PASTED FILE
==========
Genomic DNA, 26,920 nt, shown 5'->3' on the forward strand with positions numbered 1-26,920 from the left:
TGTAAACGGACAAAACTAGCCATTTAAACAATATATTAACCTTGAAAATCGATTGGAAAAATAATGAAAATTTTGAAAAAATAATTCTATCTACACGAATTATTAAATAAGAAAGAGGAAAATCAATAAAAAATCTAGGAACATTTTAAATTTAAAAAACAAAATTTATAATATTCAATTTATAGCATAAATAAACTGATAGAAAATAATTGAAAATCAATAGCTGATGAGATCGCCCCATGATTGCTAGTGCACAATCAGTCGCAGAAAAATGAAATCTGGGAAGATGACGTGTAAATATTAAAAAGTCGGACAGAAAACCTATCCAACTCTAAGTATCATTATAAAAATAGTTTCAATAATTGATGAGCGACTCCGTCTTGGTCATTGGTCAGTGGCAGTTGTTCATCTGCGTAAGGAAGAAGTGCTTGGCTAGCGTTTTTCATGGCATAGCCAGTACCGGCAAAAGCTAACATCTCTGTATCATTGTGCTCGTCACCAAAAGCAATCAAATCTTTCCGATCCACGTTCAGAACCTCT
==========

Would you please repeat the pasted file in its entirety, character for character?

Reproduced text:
Genomic DNA, 26,920 nt, shown 5'->3' on the forward strand with positions numbered 1-26,920 from the left:
TGTAAACGGACAAAACTAGCCATTTAAACAATATATTAACCTTGAAAATCGATTGGAAAAATAATGAAAATTTTGAAAAAATAATTCTATCTACACGAATTATTAAATAAGAAAGAGGAAAATCAATAAAAAATCTAGGAACATTTTAAATTTAAAAAACAAAATTTATAATATTCAATTTATAGCATAAATAAACTGATAGAAAATAATTGAAAATCAATAGCTGATGAGATCGCCCCATGATTGCTAGTGCACAATCAGTCGCAGAAAAATGAAATCTGGGAAGATGACGTGTAAATATTAAAAAGTCGGACAGAAAACCTATCCAACTCTAAGTATCATTATAAAAATAGTTTCAATAATTGATGAGCGACTCCGTCTTGGTCATTGGTCAGTGGCAGTTGTTCATCTGCGTAAGGAAGAAGTGCTTGGCTAGCGTTTTTCATGGCATAGCCAGTACCGGCAAAAGCTAACATCTCTGTATCATTGTGCTCGTCACCAAAAGCAATCAAATCTTTCCGATCCACGTTCAGAACCTCT